The tradition of prayer flags is not Bhutanese, but actually Nepali. They contain ancient Buddhist prayers, mantras and powerful symbols that produce a spiritual vibration that is “switched on” and carried away by the wind. The intention is that all beings touched by the wind are uplifted and become happier. Just as a drop of water can permeate the ocean, prayers dissolved in the wind extend to fill all of space. These prayers, offered for all mankind, may just be Bhutan’s greatest export. along the winding road, nearly every turn reveals something remarkable: glimmering and sometimes roaring waterfalls, prayer wheels in perpetual motion sitting above streams, deep, multi-layered mountain ranges in hues ranging from dark green to pale, distant gray, and mountain peaks disappearing into the clouds. This photogenic destination transforms the average person into a professional photographer poised to snap the shutter at each turn.

Every morning your guide and driver greet you with a gentle, “Good morning Aum (ma’am) or Ap (sir),” and begin offering suggestions for a day in their kingdom. Perhaps it would make you happy to visit one of the hundreds of 7th to 17th century Dzongs (monasteries) where you can meet with the local astrologer and have your birthday discussed with your guide interpreting his Dzongkha. Or stop in the carpet-making factory, which is comprised of three spools and three young girls sitting together weaving, chatting and giggling.

With a visit in October, you might witness the arrival of the auspicious black-necked crane into the Gangtey valley. These are the only birds that fly into the Himalayas, and the Bhutanese hold them in very high regard. They won’t plant the winter wheat crop until the first cranes arrive, circling the Phobjikha valley before landing in the marshy center. an annual festival is held with traditional song and cham (dance) in the Gangtey Goemba, a 16th century monastery.

Your guides describe, and sometimes prescribe, each experience you might have in Bhutan. Their faces light up when you agree to playing archery, their national sport, and they dance and sing for you when you hit the target, and gasp when you narrowly miss. They prostrate with you during your hourlong, private blessing ritual, and stand by your side while the lama delicately ties the sungkey (blessing cord) around your neck, and sit with you as you take in the deep voices of the crimson-robed monks chanting the 108 mantras. if you as much as mention any hardship at home, your guide suggests hiking to a Dzong to light butter lamp candles in an effort to cleanse the worry.

While much of your visit is enriched by what you see of the country, much more is in what you experience. You leave behind the weight of the world with treks through villages where locals sustain themselves on tiny gardens and dry chilies on rooftops, or simply standing among the women whistling off the bridge in hopes that the wind will hear them, rising and blowing away the husks of the drying wheat they’ve placed on the road.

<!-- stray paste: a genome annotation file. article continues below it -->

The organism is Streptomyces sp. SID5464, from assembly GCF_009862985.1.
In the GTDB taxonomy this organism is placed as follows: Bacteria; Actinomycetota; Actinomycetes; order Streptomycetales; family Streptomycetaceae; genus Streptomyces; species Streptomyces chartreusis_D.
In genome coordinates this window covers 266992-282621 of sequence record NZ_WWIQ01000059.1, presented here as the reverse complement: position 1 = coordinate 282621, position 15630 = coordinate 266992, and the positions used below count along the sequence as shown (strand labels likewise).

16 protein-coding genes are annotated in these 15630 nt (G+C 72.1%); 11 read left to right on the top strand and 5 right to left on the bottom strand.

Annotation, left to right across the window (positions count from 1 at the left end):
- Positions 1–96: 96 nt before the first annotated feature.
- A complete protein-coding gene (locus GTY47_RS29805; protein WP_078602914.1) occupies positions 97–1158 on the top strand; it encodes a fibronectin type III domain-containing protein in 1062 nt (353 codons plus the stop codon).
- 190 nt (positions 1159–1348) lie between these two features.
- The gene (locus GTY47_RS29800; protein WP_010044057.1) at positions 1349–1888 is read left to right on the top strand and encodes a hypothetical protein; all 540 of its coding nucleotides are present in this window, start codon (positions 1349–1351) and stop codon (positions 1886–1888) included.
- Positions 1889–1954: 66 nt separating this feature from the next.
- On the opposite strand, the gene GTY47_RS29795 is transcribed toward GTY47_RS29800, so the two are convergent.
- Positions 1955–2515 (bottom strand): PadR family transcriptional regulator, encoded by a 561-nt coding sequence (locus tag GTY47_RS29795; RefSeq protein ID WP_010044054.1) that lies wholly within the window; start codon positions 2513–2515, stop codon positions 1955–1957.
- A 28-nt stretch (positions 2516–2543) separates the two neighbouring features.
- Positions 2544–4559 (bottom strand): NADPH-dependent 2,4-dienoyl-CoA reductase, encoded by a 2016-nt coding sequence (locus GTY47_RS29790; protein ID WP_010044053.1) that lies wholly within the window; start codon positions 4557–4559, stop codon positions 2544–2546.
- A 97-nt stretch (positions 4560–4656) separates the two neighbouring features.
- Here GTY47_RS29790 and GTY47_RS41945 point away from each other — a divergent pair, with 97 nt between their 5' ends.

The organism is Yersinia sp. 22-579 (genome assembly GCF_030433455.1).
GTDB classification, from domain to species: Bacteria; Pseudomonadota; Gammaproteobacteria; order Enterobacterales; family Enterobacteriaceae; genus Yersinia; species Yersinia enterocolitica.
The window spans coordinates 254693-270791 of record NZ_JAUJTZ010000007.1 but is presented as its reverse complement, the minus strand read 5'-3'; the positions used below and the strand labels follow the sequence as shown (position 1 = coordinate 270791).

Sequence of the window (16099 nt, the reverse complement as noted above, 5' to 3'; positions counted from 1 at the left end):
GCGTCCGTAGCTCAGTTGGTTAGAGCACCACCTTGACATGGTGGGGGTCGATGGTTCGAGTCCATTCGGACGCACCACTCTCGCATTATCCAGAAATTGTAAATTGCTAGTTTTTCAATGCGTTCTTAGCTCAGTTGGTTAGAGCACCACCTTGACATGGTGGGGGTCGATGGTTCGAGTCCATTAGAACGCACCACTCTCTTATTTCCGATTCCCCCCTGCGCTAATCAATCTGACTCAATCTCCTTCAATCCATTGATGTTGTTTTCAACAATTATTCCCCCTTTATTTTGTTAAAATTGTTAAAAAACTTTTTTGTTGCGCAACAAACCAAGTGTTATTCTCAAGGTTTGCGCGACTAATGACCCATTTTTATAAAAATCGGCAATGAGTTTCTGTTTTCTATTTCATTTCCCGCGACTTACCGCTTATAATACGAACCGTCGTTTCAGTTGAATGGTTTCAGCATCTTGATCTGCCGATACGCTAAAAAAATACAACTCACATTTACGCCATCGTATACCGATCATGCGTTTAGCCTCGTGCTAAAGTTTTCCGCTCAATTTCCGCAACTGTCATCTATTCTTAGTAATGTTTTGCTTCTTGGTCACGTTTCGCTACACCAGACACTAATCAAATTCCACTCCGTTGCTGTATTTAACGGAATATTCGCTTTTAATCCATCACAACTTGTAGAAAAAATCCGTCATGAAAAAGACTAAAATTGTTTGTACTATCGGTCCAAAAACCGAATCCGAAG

However you take in Bhutan, no journey would be complete without visiting the Taktsang Goemba or Tiger’s Nest. a switch-back hike on foot or perhaps on the back of an accommodating horse leads to one of the most sacred of all sites. at 10,200 feet, this 8th century monastery hangs precariously on a cliff. History says the Tibetan Buddhist Guru rinpoche Padmasambhava flew on the back of a tigress across the Himalaya to that exact location. There he meditated for several years before unifying Bhutan in Buddhism and ordering the vast monastery’s construction.

With full days of rich discovery, it’s comforting to return to the soft, warm faces of the lodge staff who delight in listening to what you saw of their country that day. returning to your oversized suite offers space to take in all that you’ve experienced. My pre-dinner ritual was to light my bhukari (fireplace), request a glass of wine and silently go over the day in my mind. No music, no television – just silence and peace, which soon became the ambassadors of my experience.

My final day in Bhutan has become something of a ritual as well. after a full day at Tiger’s Nest sitting among the chanting monks and receiving blessings from the lama, i head back to my hotel for the reward of the spa. The end of a relaxing, full massage is heightened by a Dho Tsho or Bhutanese Hot Stone Bath. Even in the dizzying heights of Bhutan, where electricity is still but a whisper of a rumor, the Bhutanese shall not be denied the luxury of bathing.

Luxury Hotels in Bhutan:

Amankora Managed by Amanresorts
Locations: Paro, Thimphu, Gangtey, Bumthang, and Punakha
US Toll-Free: 1-800-477-9180

Taj Tashi Managed by Taj Resorts, Hotels and Palaces
Location: Thimphu
US Toll-Free: 1-866-969-1825

Uma Paro Managed by Como Hotels and Resorts
Location: Paro
Telephone: 1-212-462-1167

Language Drongksa, but all Bhutanese are educated in English
Debbie Misajon is a locally based liaison for Amankora sales in Bhutan.